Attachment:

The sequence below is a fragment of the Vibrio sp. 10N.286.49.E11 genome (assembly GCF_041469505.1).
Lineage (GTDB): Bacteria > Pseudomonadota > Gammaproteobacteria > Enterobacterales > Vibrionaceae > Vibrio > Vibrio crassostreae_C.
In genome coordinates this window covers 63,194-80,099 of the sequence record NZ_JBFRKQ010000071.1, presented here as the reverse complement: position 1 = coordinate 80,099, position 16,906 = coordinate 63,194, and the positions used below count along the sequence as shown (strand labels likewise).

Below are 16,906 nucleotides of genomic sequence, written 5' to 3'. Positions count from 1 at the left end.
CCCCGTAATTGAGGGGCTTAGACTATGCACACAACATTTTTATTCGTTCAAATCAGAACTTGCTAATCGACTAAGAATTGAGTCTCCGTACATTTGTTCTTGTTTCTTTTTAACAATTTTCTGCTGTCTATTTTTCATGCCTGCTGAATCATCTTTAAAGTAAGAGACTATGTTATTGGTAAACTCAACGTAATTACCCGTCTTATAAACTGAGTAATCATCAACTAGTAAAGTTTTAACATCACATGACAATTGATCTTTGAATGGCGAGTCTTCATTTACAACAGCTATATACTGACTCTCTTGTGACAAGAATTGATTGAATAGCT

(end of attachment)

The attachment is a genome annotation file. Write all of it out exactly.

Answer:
The sequence below is a fragment of the Vibrio sp. 10N.286.49.E11 genome (assembly GCF_041469505.1).
Lineage (GTDB): Bacteria > Pseudomonadota > Gammaproteobacteria > Enterobacterales > Vibrionaceae > Vibrio > Vibrio crassostreae_C.
In genome coordinates this window covers 63,194-80,099 of the sequence record NZ_JBFRKQ010000071.1, presented here as the reverse complement: position 1 = coordinate 80,099, position 16,906 = coordinate 63,194, and the positions used below count along the sequence as shown (strand labels likewise).

Below are 16,906 nucleotides of genomic sequence, written 5' to 3'. Positions count from 1 at the left end.
CCCCGTAATTGAGGGGCTTAGACTATGCACACAACATTTTTATTCGTTCAAATCAGAACTTGCTAATCGACTAAGAATTGAGTCTCCGTACATTTGTTCTTGTTTCTTTTTAACAATTTTCTGCTGTCTATTTTTCATGCCTGCTGAATCATCTTTAAAGTAAGAGACTATGTTATTGGTAAACTCAACGTAATTACCCGTCTTATAAACTGAGTAATCATCAACTAGTAAAGTTTTAACATCACATGACAATTGATCTTTGAATGGCGAGTCTTCATTTACAACAGCTATATACTGACTCTCTTGTGACAAGAATTGATTGAATAGCT